FAQs on Worker’s Comp & Work Injuries in Texas

What is Texas non-subscriber workers’ compensation?

In Texas, employers are not required to carry workers’ compensation insurance. Employers who choose not to have this insurance are known as non-subscribers. Non-subscriber employers can be directly sued by their employees for work-related injuries. While this is legal, non-subscribers face higher risks and responsibilities, including potential lawsuits without the usual legal protections that workers’ compensation insurance provides.

What is the employer’s responsibility when a worker is injured in Texas?

When a worker is injured in Texas, the employer’s responsibilities include:

  • Providing Immediate Medical Care: Ensuring the injured worker receives prompt medical attention.
  • Reporting the Injury: Documenting and reporting the injury according to state regulations.
  • Cooperating with Investigations: Working with relevant authorities and insurance providers to investigate the incident.
  • Maintaining a Safe Workplace: Addressing safety issues to prevent future injuries.

For non-subscribers, these responsibilities also involve preparing for potential legal action from injured employees.

What are the rules for workers’ compensation in Texas?

Key rules for workers’ compensation in Texas include:

  • Coverage: Employers can choose whether to carry workers’ compensation insurance.
  • Reporting: Injuries must be reported promptly to the employer and the Division of Workers’ Compensation.
  • Benefits: Workers’ compensation covers medical expenses and a portion of lost wages.
  • Legal Protection: Employers with workers’ compensation insurance (subscribers) have legal protections against most lawsuits from injured employees.

What employees are exempt from workers’ compensation in Texas?

In Texas, certain employees are exempt from workers’ compensation coverage, including:

  • Domestic Workers: Such as housekeepers and nannies.
  • Farm and Ranch Workers: Those working on small farms and ranches.
  • Certain Independent Contractors: Depending on the nature of their work and their contracts.
  • Casual Employees: Those employed for non-regular, temporary, or non-continuous work.

What is the difference between subscriber and non-subscriber?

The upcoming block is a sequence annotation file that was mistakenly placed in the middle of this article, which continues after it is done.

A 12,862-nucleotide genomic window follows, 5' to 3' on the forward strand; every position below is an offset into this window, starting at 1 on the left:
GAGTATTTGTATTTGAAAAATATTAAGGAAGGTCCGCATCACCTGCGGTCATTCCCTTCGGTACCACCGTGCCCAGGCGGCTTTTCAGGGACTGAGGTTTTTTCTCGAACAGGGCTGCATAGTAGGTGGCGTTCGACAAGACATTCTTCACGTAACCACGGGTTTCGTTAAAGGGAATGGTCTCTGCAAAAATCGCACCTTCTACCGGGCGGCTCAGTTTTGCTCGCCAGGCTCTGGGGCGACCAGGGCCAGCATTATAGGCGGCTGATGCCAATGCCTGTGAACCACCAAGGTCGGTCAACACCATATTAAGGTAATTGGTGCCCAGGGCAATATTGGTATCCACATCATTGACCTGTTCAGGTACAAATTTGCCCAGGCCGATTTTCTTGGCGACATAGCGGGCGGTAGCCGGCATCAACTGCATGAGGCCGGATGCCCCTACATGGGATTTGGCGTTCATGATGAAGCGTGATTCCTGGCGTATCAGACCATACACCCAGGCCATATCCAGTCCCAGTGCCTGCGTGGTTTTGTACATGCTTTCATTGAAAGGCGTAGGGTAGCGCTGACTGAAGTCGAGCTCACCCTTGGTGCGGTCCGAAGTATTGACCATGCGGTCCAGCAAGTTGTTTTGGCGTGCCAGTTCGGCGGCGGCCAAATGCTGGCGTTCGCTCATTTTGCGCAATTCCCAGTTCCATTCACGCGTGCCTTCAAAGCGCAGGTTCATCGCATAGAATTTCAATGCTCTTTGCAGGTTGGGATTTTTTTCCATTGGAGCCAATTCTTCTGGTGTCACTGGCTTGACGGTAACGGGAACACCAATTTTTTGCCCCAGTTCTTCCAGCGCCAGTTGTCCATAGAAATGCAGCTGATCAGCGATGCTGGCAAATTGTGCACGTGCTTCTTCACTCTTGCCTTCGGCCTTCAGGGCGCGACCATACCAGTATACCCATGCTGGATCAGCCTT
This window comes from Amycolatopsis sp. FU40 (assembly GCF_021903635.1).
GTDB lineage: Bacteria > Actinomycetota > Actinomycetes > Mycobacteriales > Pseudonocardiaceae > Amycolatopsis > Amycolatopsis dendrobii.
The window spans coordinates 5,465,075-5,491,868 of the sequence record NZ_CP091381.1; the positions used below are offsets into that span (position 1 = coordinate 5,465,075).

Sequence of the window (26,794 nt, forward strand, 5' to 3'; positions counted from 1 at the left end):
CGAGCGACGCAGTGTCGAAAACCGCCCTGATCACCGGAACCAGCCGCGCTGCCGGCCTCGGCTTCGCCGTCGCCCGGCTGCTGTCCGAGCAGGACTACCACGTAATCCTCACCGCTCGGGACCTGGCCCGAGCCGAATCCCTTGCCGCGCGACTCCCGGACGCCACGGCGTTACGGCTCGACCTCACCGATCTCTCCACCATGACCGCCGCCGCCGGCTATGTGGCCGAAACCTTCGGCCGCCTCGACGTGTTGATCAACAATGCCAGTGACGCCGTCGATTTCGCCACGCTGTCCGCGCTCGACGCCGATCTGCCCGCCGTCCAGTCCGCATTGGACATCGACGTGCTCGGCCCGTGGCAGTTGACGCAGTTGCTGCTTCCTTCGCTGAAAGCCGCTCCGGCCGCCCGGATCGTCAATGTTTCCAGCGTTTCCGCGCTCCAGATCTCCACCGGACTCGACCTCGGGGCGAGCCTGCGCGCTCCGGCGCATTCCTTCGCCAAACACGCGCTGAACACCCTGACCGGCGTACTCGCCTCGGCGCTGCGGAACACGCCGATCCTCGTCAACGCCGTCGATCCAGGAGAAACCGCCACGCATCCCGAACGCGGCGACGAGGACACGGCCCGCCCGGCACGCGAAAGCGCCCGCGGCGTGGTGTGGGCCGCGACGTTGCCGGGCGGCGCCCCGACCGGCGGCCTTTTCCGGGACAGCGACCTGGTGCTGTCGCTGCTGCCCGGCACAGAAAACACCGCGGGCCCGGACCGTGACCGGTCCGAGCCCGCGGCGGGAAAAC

• Subscribers: Employers with workers’ compensation insurance. They have legal protections against most employee injury lawsuits and provide benefits through their insurance policy.
  • Non-Subscribers: Employers without workers’ compensation insurance. They can be sued directly by employees for work-related injuries and face limited legal defenses in such cases.

What is the minimum payroll for workers’ compensation in Texas?

In Texas, there is no specific minimum payroll requirement for workers’ compensation insurance. However, employers with fewer than five employees who are not in certain hazardous industries might choose to opt out. Each business must assess its needs and risks to determine the appropriate coverage.

Can you terminate an employee while on workers’ comp in Texas?

While it is not illegal to terminate an employee who is on workers’ compensation, employers must be cautious. Termination should not be retaliatory or related to the employee’s claim. Employers must have a valid, non-discriminatory reason for termination, such as documented performance issues or company-wide layoffs.

How does workers’ comp pay you in Texas?

Workers’ compensation in Texas provides the following types of payments:

  • Medical Benefits: Coverage for medical treatment related to the injury.
  • Income Benefits: Payments for lost wages, typically a percentage of the worker’s average weekly wage.
  • Temporary Income Benefits (TIBs): For workers who are temporarily unable to work.
  • Impairment Income Benefits (IIBs): For workers with permanent impairment.
  • Supplemental Income Benefits (SIBs): For workers with significant impairment who cannot earn their pre-injury wages.
  • Lifetime Income Benefits (LIBs): For severe, life-altering injuries.

Can you work while on workers’ comp in Texas?

If your doctor approves, you can work while receiving workers’ compensation benefits. You might be assigned light-duty or modified tasks that accommodate your injury. It’s essential to follow your doctor’s recommendations and report any changes in your work status to your employer and the workers’ compensation insurance carrier.

Your Path to Recovery

Getting injured at work can be overwhelming, especially if your employer doesn’t have workers’ compensation insurance. Understanding your rights and options can help you get the compensation you deserve. If you’re unsure about anything, consider speaking with a lawyer who specializes in workplace injuries.

At Genthe Law Firm, we’re here to help you every step of the way. Contact us today at (214) 957-0898 for a free consultation and let us help you get back on your feet.